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Mumbo Jumbo

Recently my wife decided to visit a pharmacy to ask their advice on a minor medical matter. I have heard some fairly scathing criticisms of pharmacists recently so I am currently in the situation where I’m not sure how seriously to take them as alleged medical professionals, but after this experience I don’t think I’ll be rating them too highly in future!

To cut to the chase: they ended up selling us some sort of pseudoscientific, natural remedy of highly doubtful efficacy. My wife dealt with one of the staff at the pharmacy (not a real pharmacists I must emphasise) and I left her to it, but after she had disappeared for this “consultation” for a while I checked up on what was going on and had a look at the recommended product.

In these situations its difficult to know what to do. I was highly suspicious of some of the claims on the bottle because they seemed to make no sense from my (admittedly limited, first year university) knowledge of chemistry. But should I interfere with a decision my wife was making and should I point out to the sales person that I thought she was talking nonsense?

Well surprisingly enough I managed to control my impulse to rant and rave about pseudoscientific rip-offs and cons and just quietly commented that I was a bit skeptical. I could have checked up on the product on the Internet at the time using my iPhone but I thought that was a bit too geeky so I left it until later.

It turns out that this product is highly likely to be a rip-off, according to evidence I found on the Internet. My wife asked me why I didn’t stop her from buying it but if I had done that she would be accusing me of stopping her from buying something that could have been efficacious. I guess this is just another situation where the skeptic can’t win! I must add here that this product wasn’t cheap: one small bottle was $NZ60, so it wasn’t just something you would want to throw away and forget about.

When the woman we were dealing with kept to the basics she didn’t sound too bad. After all, there are some natural remedies which have limited effectiveness. But after a while she seemed to get a little bit over-enthusiastic and started talking about splitting water into hydrogen and oxygen, static electricity in water and magnetic fields.

Now that I write this I really can’t believe that I didn’t (verbally) abuse her there on the spot. I mean it was obvious nonsense now that I examine it in hindsight. I guess it was just one of those rare occasions where I was too respectful. That doesn’t happen very often!

I started off this entry by criticising pharmacists but said the person we dealt with wasn’t a pharmacist herself (I don’t know how I would describe her job exactly) so does that really seem fair? Most pharmacies are run by pharmacists and they make the decisions about which products to stock and what sort of staff to hire, so I do put the ultimate blame on the person who should be more professional and have enough knowledge to know that this sort of product doesn’t really belong in a shop which is supposed to deal primarily with serious medicines.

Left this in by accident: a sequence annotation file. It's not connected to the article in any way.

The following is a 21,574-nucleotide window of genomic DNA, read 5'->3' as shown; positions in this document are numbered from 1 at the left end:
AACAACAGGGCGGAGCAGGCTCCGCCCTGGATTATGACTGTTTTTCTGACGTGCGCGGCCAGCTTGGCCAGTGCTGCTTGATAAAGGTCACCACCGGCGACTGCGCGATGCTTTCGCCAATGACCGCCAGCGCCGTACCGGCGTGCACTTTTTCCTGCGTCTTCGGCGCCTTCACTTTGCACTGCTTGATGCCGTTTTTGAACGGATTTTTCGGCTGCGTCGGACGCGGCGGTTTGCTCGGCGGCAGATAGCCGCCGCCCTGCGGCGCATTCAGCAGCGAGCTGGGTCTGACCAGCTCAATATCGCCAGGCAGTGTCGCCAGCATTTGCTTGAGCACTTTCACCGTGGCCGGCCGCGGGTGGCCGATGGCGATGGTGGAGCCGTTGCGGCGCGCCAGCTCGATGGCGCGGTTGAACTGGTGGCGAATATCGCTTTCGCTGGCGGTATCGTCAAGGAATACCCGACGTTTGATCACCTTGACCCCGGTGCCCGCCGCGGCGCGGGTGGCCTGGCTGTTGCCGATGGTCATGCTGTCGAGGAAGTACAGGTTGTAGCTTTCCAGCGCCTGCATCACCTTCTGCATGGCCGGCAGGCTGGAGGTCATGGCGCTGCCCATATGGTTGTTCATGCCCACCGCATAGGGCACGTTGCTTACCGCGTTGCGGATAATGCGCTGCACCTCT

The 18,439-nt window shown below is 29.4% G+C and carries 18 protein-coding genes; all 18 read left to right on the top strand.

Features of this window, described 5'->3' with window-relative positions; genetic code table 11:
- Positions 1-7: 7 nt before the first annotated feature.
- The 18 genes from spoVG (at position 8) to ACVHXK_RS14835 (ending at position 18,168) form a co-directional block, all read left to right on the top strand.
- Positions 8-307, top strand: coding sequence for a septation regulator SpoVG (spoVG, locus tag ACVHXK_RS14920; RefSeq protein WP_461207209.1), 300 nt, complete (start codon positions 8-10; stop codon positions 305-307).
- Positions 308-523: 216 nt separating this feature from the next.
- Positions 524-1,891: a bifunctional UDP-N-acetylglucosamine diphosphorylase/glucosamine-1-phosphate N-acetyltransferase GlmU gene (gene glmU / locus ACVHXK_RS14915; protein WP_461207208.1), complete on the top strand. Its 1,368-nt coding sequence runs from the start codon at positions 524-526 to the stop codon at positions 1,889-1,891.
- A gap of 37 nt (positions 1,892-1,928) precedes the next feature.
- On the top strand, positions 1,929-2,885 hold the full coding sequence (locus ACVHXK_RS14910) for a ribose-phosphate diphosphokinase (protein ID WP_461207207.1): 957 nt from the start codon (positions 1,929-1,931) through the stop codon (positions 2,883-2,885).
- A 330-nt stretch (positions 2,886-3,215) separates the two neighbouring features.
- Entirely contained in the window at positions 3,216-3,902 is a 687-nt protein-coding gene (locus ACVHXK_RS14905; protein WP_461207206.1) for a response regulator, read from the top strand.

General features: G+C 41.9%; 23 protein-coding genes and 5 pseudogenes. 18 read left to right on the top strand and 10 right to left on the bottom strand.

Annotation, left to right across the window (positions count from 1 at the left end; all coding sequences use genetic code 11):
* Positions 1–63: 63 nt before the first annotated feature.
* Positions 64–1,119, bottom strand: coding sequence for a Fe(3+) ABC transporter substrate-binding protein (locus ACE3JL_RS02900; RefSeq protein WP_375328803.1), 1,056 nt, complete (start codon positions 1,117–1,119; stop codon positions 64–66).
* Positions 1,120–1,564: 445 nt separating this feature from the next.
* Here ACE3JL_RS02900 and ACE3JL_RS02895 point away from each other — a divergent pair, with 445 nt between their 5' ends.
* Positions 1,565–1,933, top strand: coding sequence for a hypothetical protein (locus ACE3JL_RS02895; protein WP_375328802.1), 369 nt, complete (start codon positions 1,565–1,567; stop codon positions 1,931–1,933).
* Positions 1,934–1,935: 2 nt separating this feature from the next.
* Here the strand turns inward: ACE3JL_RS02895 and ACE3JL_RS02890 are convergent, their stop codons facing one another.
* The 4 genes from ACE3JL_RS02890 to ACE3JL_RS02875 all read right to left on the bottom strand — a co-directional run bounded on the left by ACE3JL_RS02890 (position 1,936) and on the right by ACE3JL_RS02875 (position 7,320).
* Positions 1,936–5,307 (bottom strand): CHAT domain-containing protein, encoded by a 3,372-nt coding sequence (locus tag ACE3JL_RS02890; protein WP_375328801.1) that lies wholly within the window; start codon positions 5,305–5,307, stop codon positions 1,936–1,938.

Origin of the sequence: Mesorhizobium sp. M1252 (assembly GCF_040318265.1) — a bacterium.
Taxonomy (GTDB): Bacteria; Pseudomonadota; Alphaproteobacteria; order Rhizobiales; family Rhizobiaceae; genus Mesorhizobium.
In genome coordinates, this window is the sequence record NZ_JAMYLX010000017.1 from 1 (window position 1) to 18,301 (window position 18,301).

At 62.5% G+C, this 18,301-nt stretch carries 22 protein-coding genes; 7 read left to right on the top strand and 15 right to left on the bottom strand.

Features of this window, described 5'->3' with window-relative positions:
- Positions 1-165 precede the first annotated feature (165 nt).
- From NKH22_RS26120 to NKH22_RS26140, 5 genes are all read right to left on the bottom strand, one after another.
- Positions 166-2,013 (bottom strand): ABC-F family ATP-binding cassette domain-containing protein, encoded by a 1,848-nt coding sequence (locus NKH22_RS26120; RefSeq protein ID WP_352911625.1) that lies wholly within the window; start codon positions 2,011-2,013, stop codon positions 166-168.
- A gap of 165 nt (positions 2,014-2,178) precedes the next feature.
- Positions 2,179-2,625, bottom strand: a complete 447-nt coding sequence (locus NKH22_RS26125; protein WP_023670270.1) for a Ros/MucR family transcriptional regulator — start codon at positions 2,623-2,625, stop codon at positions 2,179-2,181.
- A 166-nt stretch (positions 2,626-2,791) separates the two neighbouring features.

But I did use one key word in the paragraph above: “shop”. In the end pharmacies are there to sell stuff and make money. I’ve heard that as a justification for all sorts of unethical and ineffective behaviour in the past: “its just a business decision”. It seems to me that business decisions can be used to justify actions which would never be tolerated in other areas of society. Maybe that just confirms my suspicions that many business people don’t actually have particularly high moral standards and are prepared to do just about anything to make a bit more profit!

There was one positive outcome from this experience: I gained the moral high ground to a certain extent. The next time my wife criticises me for buying a program or game on the iTunes App Store for example I can point out that it would take many games to make up the amount she spent on a useless remedy.

Actually, I should correct myself there. There is a small chance that this potion might work. Many of the claims regarding it activity are bogus for sure, but that doesn’t mean it might not work. Its got so many herbs and other ingredients in it that there is a small chance one might help. But I doubt it. There I go again: the grumpy old skeptic dismissing alternative medicine as mumbo jumbo!

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